This whole discussion is very typical of the trumpet world. Get stuck on stuff that only really has academic interest.
I will stick with "geometry" not anatomy. Based on my teaching experience there are many common denominators regardless of the shape of the face. The muscles learn to behave in a certain way based on LEVERAGE. A solid daily routine brings the lips closer together when playing which results in a smaller aperature and less loss of air during playing. This alone probably accounts for most of my observations about what happened with my students. When kids get braces and the embouchure moves a millimeter or so further away from the teeth, predictable things happen and a good knowledge of geometry can help minimize the effects.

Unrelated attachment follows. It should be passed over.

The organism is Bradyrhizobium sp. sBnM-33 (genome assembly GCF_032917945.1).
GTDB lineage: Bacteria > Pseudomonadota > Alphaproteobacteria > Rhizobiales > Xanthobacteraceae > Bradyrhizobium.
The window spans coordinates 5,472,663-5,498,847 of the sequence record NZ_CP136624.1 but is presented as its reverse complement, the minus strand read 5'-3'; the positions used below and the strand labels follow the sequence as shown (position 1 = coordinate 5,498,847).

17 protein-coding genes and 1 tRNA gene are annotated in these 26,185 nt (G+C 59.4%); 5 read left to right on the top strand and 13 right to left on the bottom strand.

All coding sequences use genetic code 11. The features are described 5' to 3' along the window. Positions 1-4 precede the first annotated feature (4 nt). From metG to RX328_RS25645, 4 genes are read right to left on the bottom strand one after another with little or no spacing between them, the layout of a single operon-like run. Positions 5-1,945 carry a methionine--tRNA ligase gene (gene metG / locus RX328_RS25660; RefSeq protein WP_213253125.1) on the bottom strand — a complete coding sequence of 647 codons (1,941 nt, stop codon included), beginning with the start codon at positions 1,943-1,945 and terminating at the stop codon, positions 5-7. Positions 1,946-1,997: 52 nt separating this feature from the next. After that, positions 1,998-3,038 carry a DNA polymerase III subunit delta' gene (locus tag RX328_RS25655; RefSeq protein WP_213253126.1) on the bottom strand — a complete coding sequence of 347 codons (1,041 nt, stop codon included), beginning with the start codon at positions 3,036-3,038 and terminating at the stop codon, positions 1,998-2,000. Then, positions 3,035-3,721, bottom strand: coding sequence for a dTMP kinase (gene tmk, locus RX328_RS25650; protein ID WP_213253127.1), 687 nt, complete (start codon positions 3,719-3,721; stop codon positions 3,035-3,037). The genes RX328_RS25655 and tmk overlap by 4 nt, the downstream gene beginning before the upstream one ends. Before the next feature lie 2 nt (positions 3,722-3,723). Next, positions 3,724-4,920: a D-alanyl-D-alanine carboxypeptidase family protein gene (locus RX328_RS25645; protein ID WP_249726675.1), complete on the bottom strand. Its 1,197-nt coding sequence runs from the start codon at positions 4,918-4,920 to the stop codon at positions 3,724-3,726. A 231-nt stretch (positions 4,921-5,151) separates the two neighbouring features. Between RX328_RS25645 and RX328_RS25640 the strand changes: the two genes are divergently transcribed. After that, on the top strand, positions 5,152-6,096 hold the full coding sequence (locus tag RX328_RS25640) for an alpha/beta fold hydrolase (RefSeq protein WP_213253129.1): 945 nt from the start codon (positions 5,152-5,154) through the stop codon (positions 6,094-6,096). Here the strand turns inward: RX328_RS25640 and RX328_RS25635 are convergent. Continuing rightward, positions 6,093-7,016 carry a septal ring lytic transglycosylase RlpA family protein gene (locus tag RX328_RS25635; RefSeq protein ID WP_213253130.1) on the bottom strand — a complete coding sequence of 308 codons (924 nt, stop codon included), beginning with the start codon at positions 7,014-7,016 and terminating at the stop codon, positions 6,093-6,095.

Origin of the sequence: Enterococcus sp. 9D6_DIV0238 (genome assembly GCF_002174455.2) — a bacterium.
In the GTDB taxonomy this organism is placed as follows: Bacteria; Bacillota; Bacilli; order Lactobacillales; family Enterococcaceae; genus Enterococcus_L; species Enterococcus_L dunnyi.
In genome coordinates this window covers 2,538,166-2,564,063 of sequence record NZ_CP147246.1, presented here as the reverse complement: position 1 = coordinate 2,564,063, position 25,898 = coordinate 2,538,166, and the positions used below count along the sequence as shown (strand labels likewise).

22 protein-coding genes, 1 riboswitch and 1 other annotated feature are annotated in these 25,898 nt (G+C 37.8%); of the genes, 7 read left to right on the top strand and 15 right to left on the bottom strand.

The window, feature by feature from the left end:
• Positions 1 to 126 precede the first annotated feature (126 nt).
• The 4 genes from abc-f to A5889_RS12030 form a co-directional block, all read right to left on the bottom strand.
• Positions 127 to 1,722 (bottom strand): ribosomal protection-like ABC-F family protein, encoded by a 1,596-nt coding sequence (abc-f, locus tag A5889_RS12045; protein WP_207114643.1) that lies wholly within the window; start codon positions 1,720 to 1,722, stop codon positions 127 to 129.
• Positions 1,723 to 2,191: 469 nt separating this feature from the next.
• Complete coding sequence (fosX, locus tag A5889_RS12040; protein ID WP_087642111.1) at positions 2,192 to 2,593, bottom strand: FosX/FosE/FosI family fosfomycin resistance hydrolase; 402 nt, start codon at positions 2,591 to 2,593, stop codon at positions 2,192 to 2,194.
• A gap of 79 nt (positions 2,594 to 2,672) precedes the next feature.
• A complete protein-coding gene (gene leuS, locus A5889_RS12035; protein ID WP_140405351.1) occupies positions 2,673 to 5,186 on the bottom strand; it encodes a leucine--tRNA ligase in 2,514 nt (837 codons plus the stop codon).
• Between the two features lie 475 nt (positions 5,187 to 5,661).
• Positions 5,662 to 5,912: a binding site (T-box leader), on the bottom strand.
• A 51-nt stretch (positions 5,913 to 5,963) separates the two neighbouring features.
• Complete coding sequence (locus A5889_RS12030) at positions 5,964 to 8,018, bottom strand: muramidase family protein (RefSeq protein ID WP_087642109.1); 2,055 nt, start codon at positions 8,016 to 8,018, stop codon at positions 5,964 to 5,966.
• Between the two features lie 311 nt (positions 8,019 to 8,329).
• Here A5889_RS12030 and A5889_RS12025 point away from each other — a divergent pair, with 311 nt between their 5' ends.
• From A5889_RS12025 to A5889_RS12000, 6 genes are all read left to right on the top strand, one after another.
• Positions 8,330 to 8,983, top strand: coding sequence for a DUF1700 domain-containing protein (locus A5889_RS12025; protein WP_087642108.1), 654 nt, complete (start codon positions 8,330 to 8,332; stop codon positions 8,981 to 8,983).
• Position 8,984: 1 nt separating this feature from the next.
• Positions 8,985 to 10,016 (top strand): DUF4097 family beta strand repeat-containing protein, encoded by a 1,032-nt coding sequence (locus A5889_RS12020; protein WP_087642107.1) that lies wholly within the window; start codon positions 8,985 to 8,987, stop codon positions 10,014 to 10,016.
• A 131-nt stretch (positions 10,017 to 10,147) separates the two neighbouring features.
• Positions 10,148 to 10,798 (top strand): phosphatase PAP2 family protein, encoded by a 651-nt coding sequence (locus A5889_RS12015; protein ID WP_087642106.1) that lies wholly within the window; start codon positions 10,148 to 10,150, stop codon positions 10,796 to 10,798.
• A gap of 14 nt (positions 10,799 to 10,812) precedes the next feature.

So like everything else concerning the body, I will rely on my personal experiences over a wide range of players and continue to focus on efficient, not anatomical agendas.